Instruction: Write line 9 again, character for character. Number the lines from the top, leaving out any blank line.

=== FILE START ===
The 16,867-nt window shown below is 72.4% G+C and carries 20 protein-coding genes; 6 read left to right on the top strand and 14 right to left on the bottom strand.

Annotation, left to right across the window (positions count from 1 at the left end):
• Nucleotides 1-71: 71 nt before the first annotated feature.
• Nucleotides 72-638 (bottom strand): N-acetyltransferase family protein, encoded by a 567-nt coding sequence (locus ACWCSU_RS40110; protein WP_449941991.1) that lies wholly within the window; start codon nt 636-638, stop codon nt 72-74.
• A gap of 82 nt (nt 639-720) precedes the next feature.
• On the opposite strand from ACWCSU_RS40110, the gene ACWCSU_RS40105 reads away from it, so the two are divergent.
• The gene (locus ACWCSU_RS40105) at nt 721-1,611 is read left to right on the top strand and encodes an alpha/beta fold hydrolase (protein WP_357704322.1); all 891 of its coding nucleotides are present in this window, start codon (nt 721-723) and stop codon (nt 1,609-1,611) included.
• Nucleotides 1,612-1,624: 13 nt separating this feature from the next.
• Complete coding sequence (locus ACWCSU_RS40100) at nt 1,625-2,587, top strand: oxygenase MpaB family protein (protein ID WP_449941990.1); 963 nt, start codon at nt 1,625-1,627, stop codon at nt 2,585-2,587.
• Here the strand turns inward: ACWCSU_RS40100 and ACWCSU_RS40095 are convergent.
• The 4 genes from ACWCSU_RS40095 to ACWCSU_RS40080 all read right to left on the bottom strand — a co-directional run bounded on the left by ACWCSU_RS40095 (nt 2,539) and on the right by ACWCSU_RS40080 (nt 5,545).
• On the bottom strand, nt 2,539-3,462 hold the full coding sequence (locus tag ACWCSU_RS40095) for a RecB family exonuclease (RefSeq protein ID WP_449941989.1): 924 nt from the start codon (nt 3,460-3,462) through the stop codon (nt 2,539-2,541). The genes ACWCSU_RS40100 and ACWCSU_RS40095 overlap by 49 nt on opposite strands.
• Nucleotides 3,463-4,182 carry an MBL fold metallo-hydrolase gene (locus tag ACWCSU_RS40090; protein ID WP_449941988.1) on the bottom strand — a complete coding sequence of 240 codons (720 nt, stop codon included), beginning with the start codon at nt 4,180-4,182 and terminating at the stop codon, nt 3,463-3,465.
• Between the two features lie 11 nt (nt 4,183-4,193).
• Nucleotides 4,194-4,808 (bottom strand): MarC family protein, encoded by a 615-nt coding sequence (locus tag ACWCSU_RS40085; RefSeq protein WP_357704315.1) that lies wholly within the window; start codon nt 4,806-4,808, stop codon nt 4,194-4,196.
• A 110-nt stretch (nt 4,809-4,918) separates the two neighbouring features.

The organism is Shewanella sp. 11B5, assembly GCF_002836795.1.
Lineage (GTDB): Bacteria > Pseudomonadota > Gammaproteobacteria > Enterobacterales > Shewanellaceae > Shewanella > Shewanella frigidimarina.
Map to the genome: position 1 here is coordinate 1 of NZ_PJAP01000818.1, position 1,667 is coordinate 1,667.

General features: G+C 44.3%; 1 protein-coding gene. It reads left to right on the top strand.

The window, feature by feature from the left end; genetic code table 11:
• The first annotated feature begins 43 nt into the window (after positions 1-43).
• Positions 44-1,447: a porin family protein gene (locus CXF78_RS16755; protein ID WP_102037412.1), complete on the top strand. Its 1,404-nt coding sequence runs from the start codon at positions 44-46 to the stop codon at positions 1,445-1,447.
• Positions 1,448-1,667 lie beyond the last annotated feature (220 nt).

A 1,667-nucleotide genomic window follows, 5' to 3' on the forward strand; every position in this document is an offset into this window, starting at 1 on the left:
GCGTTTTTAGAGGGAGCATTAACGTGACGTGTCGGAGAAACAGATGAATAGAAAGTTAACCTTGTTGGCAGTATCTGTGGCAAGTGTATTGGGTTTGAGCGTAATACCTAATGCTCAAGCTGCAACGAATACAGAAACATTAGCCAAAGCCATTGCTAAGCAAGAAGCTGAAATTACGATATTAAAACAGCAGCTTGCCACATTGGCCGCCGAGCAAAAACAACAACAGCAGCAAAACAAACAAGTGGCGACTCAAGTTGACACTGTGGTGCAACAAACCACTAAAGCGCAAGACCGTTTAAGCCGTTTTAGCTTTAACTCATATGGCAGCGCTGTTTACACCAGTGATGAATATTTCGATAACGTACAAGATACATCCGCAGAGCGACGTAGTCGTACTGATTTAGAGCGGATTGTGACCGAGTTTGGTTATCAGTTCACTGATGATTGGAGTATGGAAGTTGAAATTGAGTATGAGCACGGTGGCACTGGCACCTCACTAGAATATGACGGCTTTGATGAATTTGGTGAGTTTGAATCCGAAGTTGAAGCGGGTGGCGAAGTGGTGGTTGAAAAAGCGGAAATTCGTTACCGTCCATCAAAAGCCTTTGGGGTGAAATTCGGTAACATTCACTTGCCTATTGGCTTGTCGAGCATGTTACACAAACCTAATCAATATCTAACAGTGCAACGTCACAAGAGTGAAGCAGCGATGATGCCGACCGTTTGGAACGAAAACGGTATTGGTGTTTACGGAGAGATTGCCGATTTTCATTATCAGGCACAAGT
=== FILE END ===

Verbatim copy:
• Complete coding sequence (locus ACWCSU_RS40100) at nt 1,625-2,587, top strand: oxygenase MpaB family protein (protein ID WP_449941990.1); 963 nt, start codon at nt 1,625-1,627, stop codon at nt 2,585-2,587.